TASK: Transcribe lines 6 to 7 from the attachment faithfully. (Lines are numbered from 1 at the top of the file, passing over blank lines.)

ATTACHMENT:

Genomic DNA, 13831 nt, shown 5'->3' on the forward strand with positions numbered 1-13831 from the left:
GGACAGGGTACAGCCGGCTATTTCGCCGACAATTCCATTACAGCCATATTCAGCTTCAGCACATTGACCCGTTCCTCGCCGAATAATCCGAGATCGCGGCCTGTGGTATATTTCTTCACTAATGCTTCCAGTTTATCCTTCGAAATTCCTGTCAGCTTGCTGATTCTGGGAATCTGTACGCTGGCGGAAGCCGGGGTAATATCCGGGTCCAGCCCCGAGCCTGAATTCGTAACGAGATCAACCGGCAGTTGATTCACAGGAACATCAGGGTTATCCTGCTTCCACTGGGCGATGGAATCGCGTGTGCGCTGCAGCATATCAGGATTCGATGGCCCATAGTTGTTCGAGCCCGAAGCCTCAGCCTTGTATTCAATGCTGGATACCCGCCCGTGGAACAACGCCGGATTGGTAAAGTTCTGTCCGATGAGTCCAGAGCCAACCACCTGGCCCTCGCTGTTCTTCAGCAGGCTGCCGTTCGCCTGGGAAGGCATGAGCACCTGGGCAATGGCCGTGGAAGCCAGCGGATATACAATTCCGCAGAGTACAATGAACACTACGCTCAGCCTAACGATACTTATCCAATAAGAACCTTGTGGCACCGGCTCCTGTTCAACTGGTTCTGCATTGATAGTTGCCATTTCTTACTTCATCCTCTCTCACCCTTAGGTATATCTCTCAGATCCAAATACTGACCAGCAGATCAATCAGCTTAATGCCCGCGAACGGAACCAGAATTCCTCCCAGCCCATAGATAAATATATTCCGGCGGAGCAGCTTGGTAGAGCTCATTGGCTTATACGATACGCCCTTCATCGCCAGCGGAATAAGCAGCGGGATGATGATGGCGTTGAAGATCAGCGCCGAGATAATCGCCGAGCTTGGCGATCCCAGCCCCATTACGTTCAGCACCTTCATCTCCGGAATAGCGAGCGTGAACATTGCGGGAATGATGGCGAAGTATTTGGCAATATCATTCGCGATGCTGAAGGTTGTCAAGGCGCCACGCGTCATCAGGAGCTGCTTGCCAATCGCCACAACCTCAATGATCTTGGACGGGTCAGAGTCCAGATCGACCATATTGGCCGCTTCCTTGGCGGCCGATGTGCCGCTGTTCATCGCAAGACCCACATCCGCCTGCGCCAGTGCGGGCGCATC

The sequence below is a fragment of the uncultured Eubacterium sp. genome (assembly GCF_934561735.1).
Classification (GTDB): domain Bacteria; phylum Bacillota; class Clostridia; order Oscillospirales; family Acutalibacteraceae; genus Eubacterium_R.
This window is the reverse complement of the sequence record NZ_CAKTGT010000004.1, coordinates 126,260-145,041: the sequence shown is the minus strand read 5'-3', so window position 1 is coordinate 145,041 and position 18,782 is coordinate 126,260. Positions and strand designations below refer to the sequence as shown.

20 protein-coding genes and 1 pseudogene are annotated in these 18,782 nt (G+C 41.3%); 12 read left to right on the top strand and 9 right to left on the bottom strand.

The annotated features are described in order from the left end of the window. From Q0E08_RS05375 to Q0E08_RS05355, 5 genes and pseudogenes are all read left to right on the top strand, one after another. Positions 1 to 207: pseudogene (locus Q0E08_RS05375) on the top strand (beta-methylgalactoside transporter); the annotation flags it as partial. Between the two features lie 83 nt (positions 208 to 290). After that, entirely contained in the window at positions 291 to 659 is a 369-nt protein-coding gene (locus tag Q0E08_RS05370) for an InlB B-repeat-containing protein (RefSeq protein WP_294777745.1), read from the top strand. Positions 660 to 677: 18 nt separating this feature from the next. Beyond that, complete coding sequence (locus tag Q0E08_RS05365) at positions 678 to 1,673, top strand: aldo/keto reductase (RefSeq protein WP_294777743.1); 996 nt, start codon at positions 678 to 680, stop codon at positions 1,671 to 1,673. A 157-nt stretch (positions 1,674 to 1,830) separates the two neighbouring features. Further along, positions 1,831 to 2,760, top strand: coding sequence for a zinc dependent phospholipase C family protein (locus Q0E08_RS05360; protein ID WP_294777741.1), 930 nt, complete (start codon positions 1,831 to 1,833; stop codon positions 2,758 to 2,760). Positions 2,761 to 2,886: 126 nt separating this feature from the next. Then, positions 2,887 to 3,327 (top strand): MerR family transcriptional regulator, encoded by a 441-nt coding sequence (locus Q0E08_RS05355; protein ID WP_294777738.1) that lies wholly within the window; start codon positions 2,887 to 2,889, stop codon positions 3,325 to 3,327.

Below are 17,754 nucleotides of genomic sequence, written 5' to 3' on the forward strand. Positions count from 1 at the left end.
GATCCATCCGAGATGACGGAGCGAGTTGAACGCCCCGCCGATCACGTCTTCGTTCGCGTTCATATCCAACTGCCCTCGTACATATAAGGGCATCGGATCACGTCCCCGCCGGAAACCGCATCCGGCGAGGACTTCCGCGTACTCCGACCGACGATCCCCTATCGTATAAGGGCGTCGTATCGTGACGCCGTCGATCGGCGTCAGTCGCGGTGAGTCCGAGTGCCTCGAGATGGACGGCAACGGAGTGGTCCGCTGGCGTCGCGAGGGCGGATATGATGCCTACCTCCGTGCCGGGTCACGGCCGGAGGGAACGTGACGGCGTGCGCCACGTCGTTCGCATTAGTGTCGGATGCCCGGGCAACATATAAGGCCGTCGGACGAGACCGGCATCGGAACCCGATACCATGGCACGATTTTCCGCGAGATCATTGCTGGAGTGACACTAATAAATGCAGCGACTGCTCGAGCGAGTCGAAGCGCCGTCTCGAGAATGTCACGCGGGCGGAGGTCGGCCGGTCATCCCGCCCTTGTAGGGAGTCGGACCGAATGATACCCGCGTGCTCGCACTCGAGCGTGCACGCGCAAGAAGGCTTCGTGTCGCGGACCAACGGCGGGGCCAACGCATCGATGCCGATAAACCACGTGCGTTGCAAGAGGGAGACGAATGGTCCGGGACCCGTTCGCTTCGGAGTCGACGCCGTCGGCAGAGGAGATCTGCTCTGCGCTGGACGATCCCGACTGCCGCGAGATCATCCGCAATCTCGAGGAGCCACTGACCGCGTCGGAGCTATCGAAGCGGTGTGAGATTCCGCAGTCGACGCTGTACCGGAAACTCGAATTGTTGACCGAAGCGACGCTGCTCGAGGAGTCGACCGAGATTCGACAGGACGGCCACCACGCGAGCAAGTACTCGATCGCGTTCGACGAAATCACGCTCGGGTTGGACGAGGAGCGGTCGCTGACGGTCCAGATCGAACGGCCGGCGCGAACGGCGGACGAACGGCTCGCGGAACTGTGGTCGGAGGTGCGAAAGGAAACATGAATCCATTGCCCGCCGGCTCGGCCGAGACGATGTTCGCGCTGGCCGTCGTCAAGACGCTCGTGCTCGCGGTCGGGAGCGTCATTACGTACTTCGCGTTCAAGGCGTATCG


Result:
20 protein-coding genes and 1 pseudogene are annotated in these 18,782 nt (G+C 41.3%); 12 read left to right on the top strand and 9 right to left on the bottom strand.

The annotated features are described in order from the left end of the window. From Q0E08_RS05375 to Q0E08_RS05355, 5 genes and pseudogenes are all read left to right on the top strand, one after another. Positions 1 to 207: pseudogene (locus Q0E08_RS05375) on the top strand (beta-methylgalactoside transporter); the annotation flags it as partial. Between the two features lie 83 nt (positions 208 to 290). After that, entirely contained in the window at positions 291 to 659 is a 369-nt protein-coding gene (locus tag Q0E08_RS05370) for an InlB B-repeat-containing protein (RefSeq protein WP_294777745.1), read from the top strand. Positions 660 to 677: 18 nt separating this feature from the next. Beyond that, complete coding sequence (locus tag Q0E08_RS05365) at positions 678 to 1,673, top strand: aldo/keto reductase (RefSeq protein WP_294777743.1); 996 nt, start codon at positions 678 to 680, stop codon at positions 1,671 to 1,673. A 157-nt stretch (positions 1,674 to 1,830) separates the two neighbouring features. Further along, positions 1,831 to 2,760, top strand: coding sequence for a zinc dependent phospholipase C family protein (locus Q0E08_RS05360; protein ID WP_294777741.1), 930 nt, complete (start codon positions 1,831 to 1,833; stop codon positions 2,758 to 2,760). Positions 2,761 to 2,886: 126 nt separating this feature from the next. Then, positions 2,887 to 3,327 (top strand): MerR family transcriptional regulator, encoded by a 441-nt coding sequence (locus Q0E08_RS05355; protein ID WP_294777738.1) that lies wholly within the window; start codon positions 2,887 to 2,889, stop codon positions 3,325 to 3,327.